Give me books, fruit, french wine and fine weather and a little music out of doors. --John Keats
Saturday, July 25, 2015
"The House of Velvet and Glass" by Katherine Howe
Here's a book that looked as if it ought to have reached critical mass but sadly never did. Several things on the back cover grabbed my attention: the way the Titanic is woven into the story without being its main focus (that ship captured my imagination from the first time I heard about it, long before Jack and Rose); the mention of a medium's scrying glass (how would this sort of thing be treated outside of Harry Potter?); and the reference to "a final shocking twist that will leave readers breathless."
Well, there was nothing wrong with this book. I don't have complaints about the writing, or the characters, or the plot. It wasn't boring, and I didn't have to force myself to read it (although I was never especially eager to read it, either). All the same, it was disappointing.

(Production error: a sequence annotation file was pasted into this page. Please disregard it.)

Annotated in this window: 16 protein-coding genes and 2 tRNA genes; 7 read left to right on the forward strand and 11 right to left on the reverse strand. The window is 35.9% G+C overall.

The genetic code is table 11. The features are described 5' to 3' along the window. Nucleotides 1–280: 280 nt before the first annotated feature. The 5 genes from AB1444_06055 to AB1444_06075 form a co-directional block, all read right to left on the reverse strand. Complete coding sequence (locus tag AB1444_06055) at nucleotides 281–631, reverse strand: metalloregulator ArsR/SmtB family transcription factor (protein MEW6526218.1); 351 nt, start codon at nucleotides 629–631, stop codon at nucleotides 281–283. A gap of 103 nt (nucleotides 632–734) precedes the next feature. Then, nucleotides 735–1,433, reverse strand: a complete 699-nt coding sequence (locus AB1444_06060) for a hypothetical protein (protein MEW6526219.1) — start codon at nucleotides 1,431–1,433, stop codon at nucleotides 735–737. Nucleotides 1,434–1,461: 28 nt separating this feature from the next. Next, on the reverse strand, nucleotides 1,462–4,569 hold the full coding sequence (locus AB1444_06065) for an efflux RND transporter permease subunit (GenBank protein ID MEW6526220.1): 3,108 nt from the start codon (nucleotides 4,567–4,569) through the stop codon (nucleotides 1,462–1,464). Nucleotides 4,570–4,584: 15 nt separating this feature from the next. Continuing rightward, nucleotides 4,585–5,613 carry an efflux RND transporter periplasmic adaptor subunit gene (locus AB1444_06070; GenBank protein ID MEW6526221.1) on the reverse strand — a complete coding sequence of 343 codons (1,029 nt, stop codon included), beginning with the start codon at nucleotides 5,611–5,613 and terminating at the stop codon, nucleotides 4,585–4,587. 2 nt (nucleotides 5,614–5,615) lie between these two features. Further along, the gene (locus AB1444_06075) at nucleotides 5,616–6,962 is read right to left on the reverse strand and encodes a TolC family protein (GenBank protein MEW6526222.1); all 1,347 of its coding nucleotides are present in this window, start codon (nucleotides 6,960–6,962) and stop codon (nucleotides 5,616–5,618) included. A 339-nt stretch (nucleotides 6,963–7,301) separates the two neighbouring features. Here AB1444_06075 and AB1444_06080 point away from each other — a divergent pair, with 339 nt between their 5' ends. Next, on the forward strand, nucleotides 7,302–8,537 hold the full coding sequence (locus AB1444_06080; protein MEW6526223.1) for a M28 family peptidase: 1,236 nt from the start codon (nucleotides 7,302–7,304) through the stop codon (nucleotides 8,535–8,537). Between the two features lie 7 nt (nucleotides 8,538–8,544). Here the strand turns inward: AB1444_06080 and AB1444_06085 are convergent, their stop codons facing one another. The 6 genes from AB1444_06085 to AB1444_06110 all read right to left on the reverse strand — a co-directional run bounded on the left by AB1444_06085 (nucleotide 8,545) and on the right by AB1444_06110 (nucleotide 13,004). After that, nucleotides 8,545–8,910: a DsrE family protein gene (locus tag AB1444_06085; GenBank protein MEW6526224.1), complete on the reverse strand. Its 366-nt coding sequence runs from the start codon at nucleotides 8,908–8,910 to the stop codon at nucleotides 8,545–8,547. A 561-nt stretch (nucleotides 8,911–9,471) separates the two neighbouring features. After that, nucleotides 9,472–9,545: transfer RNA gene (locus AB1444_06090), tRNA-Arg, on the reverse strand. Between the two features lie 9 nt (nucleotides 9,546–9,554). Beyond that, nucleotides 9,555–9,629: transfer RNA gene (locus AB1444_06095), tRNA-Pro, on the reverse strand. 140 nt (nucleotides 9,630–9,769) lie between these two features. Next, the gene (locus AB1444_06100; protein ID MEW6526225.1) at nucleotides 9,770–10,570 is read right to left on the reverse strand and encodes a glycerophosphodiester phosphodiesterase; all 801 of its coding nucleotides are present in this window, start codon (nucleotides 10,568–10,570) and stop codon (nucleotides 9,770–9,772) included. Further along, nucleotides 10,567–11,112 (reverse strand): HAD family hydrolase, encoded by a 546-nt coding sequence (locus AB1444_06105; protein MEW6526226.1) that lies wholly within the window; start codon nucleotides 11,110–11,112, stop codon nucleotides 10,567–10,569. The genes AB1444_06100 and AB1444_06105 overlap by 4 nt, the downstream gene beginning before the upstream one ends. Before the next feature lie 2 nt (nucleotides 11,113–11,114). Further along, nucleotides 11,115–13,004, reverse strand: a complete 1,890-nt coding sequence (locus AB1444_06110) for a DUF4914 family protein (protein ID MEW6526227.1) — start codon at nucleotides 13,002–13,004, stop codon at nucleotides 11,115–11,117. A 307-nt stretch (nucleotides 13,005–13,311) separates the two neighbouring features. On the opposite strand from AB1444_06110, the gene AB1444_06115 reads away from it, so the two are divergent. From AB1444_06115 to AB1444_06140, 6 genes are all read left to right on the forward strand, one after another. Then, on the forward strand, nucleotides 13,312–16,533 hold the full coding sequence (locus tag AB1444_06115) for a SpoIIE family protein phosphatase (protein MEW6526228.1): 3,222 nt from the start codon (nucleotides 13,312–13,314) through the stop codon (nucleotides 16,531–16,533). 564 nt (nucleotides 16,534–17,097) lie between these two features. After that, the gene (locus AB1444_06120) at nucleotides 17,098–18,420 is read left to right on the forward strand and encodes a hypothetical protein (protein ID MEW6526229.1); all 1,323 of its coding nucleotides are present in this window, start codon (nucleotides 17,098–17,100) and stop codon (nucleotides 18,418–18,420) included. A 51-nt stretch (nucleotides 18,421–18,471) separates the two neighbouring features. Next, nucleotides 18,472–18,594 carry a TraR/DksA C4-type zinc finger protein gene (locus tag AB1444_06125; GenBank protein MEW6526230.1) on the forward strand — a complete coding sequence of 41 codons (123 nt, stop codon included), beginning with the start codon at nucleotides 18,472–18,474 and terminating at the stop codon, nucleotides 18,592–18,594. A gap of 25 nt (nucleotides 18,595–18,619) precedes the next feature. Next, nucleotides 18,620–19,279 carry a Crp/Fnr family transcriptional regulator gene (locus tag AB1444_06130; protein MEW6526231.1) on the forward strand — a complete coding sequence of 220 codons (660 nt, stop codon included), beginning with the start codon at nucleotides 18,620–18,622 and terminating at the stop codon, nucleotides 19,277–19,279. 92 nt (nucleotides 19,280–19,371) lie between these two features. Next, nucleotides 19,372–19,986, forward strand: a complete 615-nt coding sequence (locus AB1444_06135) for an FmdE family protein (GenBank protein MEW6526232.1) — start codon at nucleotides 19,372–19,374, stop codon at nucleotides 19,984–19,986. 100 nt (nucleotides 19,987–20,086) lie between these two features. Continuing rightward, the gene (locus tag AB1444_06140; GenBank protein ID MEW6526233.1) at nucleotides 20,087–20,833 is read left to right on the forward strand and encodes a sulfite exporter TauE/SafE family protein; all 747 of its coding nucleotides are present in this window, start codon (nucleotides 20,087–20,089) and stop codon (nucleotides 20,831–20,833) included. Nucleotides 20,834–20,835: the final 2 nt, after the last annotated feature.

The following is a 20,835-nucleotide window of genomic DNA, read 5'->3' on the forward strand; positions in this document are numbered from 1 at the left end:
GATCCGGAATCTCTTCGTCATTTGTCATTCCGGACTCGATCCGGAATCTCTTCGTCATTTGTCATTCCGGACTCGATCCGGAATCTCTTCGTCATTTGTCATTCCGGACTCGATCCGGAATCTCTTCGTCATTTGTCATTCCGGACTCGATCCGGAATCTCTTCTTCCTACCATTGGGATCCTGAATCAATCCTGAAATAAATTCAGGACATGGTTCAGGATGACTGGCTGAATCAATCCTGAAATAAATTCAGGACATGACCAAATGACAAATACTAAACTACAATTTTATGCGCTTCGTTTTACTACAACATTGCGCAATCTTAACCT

This is the story of grieving Sibyl Allston of Boston. I'm not sure if her age is ever mentioned but I would guess she was in her early 20s when her mother and younger sister were lost on the Titanic. Her father is remote and seems emotionless; her younger brother has made a mess of his life, as is evident when Harvard kicks him out just before graduation. Sibyl feels guilty (she'd been jealous about her sister's trip; now she can't help but feel relieved that she didn't get to go) and deals with this by trying to contact her dearly departed with the help of a medium.
I enjoyed reading the scenes that took place on the Titanic (although I couldn't help but picture the movie instead of being guided through my own imagination) and the treatment of the occult satisfied my curiosity. But I'm oddly left wondering what the "shocking twist" was supposed to be. I can think of a few small surprises at the end, but not one major one. And none of them affected my breathing in the least.
I feel like there are people out there who must have loved this book, and I wish I were one of them. Instead, because it was lukewarm--neither hot nor cold--I will spit it out of my mouth.